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Zambian becomes first "Agent of Change" graduate

Posted on: October 31, 2013 11:53 AM
Isaac Ndhlovu, the first ever graduate of the Anglican Alliance’s ground-breaking distance learning programme called “Agents of Change.”
Photo Credit: ACNS
Related Categories: Anglican Alliance, Central Africa

By Bellah Zulu, ACNS

ACNS Africa Correspondent Bellah Zulu had a Q & A session yesterday with Isaac Ndhlovu, the first ever graduate of the Anglican Alliance’s ground-breaking distance learning programme called “Agents of Change.”

Mr Ndhlovu was among those that were selected by the Anglican Alliance to take part in the distance-learning course in community development skills developed especially for the Anglican Alliance by the Open University, the world famous distance learning university based in the UK.

The six months course was offered for free and includes modules in many disciplines including Inclusion, Consultation, Governance and Protection of vulnerable people among others.

Q: What made you sign up for the “Agents of Change Programme?

A: I am passionate about contributing to the well-being of my community and there was no better way of doing it than becoming anAgent of Change. I want to see to it that access to good health becomes a reality for Zambians especially in the rural areas. I also want to see a reduction in maternal and infant mortality rates in rural areas and in Zambia as a whole.

I heard about the “Agent of Change” from our office and I got interested. The then Relief Manager for the Anglican Alliance, Tania Niño, who had visited us here in Zambia, played a major part in encouraging and supporting me to do the programme.

I came up with a unique concept linking transport and good health. I thought of a way of providing affordable transport in the rural areas for expectant mothers and those with under-five children to get to the health centres on time.

The project, called “Motor Bike Ambulance”, would also cater for the chronically ill patients. Transport is one of the biggest challenges for people in rural areas – especially here in Africa – therefore this service will make sure that everyone has access to good health.

Q: How does it feel being the first graduate under the “Agent of Change” programme?

A: It feels great! I have accomplished a great thing in my life. Whenever one is studying and finally graduates, they feel a great sense of accomplishment and that is exactly what I am feeling right now.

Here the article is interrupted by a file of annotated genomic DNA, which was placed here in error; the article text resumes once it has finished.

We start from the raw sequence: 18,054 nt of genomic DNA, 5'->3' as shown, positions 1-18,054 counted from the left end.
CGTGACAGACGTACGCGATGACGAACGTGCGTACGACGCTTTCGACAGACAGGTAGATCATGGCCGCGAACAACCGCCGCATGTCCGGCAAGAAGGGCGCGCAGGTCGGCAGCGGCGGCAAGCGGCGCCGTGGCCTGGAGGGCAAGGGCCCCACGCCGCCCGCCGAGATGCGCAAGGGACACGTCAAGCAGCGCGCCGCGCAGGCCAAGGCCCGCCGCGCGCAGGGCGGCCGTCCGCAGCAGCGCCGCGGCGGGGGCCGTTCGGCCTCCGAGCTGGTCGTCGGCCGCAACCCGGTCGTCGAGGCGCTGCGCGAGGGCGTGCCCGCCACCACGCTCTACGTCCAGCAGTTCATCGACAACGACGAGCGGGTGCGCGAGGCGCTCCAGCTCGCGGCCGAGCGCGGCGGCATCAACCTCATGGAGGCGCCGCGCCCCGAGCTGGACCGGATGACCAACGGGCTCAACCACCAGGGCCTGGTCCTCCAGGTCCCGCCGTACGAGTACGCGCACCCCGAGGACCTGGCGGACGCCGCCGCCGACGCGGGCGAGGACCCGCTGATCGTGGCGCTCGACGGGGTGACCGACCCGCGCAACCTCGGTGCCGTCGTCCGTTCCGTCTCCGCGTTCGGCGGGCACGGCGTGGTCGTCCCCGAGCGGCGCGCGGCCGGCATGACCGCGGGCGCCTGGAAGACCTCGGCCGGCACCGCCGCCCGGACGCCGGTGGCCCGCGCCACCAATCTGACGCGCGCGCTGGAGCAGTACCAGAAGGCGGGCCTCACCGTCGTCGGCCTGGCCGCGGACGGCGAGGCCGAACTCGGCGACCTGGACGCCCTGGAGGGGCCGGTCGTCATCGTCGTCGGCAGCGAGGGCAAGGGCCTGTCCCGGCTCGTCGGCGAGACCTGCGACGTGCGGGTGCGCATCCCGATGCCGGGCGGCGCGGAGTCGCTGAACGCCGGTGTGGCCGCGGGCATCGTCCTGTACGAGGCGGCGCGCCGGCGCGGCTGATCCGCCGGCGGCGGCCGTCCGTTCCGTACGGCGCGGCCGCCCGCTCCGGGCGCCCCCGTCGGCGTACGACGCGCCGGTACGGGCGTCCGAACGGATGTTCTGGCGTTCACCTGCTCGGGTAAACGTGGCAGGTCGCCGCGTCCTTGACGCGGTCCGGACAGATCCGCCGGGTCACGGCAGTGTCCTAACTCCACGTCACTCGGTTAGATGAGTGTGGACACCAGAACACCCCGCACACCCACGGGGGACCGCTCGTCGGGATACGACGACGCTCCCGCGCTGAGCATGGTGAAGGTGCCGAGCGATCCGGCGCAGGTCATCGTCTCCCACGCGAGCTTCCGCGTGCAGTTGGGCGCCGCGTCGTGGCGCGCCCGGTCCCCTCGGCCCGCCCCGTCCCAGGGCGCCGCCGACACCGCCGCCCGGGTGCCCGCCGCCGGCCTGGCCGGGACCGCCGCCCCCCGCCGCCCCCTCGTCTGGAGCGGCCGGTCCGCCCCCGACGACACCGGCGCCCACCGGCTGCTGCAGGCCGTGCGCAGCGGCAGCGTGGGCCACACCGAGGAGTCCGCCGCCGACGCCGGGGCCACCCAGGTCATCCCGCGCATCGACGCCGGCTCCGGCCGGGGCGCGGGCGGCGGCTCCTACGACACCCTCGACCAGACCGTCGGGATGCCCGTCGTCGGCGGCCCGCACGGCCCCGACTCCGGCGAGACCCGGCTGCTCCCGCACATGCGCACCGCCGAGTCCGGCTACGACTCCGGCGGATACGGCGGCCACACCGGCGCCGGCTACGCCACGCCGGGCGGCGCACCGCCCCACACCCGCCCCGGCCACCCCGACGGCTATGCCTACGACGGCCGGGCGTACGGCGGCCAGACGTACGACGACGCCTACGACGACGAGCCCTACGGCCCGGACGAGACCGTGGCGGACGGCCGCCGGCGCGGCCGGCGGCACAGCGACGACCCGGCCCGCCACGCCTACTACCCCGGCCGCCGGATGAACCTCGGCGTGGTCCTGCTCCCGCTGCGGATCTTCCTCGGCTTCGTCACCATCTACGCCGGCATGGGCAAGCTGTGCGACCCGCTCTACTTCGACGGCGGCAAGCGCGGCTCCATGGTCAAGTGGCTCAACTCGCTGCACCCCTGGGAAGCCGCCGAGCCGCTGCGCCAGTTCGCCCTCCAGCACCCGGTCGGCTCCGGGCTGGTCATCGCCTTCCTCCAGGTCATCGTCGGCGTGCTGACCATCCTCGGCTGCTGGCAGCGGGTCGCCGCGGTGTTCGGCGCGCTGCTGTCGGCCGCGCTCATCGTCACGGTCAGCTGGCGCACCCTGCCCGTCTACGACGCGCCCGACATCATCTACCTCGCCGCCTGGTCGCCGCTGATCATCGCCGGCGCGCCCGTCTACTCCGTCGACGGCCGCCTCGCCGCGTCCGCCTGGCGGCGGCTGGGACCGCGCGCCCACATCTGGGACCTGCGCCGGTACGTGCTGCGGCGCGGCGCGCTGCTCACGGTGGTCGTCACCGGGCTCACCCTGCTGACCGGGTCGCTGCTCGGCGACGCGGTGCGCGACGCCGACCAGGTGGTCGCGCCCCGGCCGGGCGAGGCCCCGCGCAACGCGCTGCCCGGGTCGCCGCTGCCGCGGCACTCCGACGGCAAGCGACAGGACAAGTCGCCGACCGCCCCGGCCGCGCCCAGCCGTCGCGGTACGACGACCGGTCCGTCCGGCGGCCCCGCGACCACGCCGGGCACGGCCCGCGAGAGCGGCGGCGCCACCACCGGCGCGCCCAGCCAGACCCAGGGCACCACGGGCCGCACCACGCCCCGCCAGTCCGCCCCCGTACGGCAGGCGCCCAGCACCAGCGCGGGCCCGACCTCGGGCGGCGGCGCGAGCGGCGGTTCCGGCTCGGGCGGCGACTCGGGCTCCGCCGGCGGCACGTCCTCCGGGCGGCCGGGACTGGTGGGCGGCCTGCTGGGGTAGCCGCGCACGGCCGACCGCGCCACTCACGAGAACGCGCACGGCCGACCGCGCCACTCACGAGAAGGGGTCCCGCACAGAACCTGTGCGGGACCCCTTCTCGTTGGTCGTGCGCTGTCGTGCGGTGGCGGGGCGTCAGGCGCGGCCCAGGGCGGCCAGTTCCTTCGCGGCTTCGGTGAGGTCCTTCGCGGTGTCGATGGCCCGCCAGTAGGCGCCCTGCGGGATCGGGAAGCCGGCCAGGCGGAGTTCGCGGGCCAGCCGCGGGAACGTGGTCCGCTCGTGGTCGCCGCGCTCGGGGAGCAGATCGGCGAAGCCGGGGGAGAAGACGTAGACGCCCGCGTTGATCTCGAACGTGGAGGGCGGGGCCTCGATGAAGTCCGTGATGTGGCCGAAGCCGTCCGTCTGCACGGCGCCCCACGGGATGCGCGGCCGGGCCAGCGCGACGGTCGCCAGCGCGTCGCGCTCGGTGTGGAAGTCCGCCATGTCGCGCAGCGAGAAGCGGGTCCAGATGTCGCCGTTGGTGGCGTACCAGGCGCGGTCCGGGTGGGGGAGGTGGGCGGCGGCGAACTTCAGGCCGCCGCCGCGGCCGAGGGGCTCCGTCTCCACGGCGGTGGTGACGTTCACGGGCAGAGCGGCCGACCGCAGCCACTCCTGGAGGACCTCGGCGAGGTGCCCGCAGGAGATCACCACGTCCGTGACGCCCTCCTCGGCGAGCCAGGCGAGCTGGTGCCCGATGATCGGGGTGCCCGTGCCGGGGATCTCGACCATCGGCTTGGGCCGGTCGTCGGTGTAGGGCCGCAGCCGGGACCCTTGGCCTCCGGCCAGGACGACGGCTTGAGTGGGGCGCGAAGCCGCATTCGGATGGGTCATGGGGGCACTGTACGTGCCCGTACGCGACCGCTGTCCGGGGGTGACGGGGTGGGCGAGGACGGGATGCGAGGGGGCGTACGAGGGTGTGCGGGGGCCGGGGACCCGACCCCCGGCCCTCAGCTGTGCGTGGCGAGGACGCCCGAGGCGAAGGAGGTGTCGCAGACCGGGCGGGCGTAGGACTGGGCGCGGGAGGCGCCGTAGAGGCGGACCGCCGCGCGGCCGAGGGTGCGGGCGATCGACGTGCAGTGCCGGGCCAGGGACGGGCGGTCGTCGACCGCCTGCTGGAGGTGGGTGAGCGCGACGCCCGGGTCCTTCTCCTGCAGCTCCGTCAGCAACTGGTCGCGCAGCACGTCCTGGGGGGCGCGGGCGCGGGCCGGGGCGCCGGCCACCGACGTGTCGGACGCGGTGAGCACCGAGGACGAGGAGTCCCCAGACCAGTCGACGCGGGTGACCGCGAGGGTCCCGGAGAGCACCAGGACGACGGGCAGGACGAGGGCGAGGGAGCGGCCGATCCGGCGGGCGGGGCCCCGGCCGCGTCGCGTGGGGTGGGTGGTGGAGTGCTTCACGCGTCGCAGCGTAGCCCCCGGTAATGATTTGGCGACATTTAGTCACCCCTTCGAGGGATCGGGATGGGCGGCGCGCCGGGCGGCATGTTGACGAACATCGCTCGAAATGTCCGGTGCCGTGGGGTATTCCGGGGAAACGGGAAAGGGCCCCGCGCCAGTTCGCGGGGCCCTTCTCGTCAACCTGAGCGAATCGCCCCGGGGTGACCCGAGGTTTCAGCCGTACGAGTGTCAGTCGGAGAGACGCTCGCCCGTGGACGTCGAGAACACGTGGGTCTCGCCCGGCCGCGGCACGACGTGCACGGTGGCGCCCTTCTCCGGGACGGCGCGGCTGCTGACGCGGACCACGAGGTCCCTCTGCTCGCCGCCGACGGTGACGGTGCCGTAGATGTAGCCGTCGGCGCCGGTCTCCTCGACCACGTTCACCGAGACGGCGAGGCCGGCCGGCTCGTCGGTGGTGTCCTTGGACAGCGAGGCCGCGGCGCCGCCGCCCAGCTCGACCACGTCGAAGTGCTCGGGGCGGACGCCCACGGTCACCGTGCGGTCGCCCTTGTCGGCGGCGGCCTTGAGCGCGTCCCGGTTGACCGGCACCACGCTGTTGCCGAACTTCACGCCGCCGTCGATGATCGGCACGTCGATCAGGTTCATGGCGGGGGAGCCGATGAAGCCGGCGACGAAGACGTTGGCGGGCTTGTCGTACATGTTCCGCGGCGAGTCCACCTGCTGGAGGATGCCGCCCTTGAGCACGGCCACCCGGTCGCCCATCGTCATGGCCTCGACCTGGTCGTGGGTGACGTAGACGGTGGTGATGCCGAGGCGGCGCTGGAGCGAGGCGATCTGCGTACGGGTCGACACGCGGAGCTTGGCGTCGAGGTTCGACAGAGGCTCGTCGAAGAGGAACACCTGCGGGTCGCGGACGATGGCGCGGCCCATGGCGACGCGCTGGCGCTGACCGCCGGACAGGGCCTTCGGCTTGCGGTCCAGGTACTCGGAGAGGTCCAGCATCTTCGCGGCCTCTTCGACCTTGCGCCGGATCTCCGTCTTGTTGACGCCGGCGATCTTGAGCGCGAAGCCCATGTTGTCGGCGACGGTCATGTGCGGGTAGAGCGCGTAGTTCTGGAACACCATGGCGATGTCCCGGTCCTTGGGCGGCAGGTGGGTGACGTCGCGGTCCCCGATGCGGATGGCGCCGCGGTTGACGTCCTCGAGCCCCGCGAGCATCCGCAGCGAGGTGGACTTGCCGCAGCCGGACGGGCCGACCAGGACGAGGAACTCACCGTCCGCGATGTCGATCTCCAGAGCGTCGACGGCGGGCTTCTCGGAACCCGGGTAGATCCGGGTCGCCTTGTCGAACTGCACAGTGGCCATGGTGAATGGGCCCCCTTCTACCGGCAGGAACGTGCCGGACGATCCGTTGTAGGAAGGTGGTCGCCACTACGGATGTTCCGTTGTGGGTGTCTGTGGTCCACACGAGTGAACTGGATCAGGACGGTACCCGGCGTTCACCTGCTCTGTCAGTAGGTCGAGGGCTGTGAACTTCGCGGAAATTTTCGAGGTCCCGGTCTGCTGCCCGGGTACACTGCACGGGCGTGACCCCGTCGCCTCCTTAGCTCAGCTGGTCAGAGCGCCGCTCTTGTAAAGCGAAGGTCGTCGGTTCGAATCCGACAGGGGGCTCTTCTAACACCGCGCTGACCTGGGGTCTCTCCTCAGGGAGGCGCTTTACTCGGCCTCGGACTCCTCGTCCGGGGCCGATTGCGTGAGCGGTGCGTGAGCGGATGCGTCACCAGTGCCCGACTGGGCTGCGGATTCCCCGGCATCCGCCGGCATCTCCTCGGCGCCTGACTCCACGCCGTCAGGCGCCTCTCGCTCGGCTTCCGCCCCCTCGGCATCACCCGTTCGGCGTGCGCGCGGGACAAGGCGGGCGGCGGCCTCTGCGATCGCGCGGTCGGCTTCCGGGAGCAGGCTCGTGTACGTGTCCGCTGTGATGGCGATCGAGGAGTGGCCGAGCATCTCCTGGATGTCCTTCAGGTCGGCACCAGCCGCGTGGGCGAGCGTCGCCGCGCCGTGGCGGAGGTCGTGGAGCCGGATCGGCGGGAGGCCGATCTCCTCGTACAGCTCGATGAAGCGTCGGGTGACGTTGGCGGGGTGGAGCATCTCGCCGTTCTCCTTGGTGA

I now understand the importance of dedication and commitment. I feel greatly honoured and privileged to have been chosen to be part of the first group. I thank God for that.

Q: What challenges did you face during the course?

A: I faced a number challenges during my journey. Limited access to Internet in a course where you are largely required to research and do course work online was a major challenge.

The other challenge was limited study time. My job requires me to travel extensively around the country especially in rural areas. So obviously finding study time was difficult. Even when you do, you would be so tired from the long hours spent on the road as we visited our numerous project sites across the country.

Long distance programmes are a challenge in themselves as you have to do most of the work alone. At least we were privileged with study groups, which met about twice a month. This made things a bit easy as we would discuss and help each other out on things that we didn’t understand.

Q: How will this achievement change and improve your life?

A: As an Agent of Change, I will use the knowledge that I have got from the course and put it to good use. This will definitely contribute to the improvement of my personal life as well as that of my community.

Usually when such a long journey of studying comes to an end, you may be overcome by the excitement of reaching such an important milestone. You also find yourself with a range of important documents and certificates to mark your great achievements.  But while these might be the last things on someone’s mind, it’s also important to know what these documents really mean and their purpose.

The real benefit is in putting the skills acquired to good use. Otherwise what benefit would they bring if you just hold on to them and not put them to good use.

Q: Your word of advice to other colleagues who may not see the value of this programme?

A: This is a very good programme especially for project managers and project officials. It helps you understand the whole concept of project management and know why the project is there and for whose benefit.

You need you know how to consult the community, involve them in the project and learn how to work with volunteers, which is key for a community-based project. All these are well addressed in the “Agents of Change” programme.

The different modules allow you to work through and understand all of project management and at the end of it all, the whole church will be full of project managers.

All in all, the “Agents of Change” programme will benefit the church as it will make everyone who does the course understand the importance of a good working relationship with the community.

Q: What next from here?

A: From here I think it's time for implementation and if possible further studies. I also want to make other people know the importance of being the “Agent of Change” in their communities.

I am grateful to the Anglican Alliance for the privilege they gave me to be part of the “Agents of Change” programme, and lastly my family and workmates for the support during the whole study period.